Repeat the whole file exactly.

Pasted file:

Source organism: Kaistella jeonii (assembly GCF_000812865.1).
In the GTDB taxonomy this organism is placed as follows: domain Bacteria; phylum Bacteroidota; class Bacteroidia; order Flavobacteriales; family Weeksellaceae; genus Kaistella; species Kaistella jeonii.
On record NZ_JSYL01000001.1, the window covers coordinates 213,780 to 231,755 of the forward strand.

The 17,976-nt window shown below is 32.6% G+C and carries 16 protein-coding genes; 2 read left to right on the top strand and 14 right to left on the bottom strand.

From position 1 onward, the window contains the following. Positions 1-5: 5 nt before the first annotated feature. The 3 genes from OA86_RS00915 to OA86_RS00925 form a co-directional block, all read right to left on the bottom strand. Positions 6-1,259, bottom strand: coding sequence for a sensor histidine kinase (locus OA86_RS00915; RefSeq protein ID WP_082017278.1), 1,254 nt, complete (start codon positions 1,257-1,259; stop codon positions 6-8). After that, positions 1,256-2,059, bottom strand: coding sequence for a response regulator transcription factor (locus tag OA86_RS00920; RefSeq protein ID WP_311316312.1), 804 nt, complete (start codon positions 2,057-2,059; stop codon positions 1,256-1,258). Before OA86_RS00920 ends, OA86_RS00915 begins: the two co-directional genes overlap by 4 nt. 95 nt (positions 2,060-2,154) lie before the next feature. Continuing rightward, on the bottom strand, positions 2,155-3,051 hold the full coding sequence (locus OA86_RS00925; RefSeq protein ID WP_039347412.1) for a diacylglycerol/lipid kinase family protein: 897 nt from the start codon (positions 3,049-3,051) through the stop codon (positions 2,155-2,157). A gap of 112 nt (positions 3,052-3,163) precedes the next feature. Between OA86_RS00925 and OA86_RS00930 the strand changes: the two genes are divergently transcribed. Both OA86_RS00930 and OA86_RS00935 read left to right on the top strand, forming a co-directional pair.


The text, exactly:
Source organism: Kaistella jeonii (assembly GCF_000812865.1).
In the GTDB taxonomy this organism is placed as follows: domain Bacteria; phylum Bacteroidota; class Bacteroidia; order Flavobacteriales; family Weeksellaceae; genus Kaistella; species Kaistella jeonii.
On record NZ_JSYL01000001.1, the window covers coordinates 213,780 to 231,755 of the forward strand.

The 17,976-nt window shown below is 32.6% G+C and carries 16 protein-coding genes; 2 read left to right on the top strand and 14 right to left on the bottom strand.

From position 1 onward, the window contains the following. Positions 1-5: 5 nt before the first annotated feature. The 3 genes from OA86_RS00915 to OA86_RS00925 form a co-directional block, all read right to left on the bottom strand. Positions 6-1,259, bottom strand: coding sequence for a sensor histidine kinase (locus OA86_RS00915; RefSeq protein ID WP_082017278.1), 1,254 nt, complete (start codon positions 1,257-1,259; stop codon positions 6-8). After that, positions 1,256-2,059, bottom strand: coding sequence for a response regulator transcription factor (locus tag OA86_RS00920; RefSeq protein ID WP_311316312.1), 804 nt, complete (start codon positions 2,057-2,059; stop codon positions 1,256-1,258). Before OA86_RS00920 ends, OA86_RS00915 begins: the two co-directional genes overlap by 4 nt. 95 nt (positions 2,060-2,154) lie before the next feature. Continuing rightward, on the bottom strand, positions 2,155-3,051 hold the full coding sequence (locus OA86_RS00925; RefSeq protein ID WP_039347412.1) for a diacylglycerol/lipid kinase family protein: 897 nt from the start codon (positions 3,049-3,051) through the stop codon (positions 2,155-2,157). A gap of 112 nt (positions 3,052-3,163) precedes the next feature. Between OA86_RS00925 and OA86_RS00930 the strand changes: the two genes are divergently transcribed. Both OA86_RS00930 and OA86_RS00935 read left to right on the top strand, forming a co-directional pair.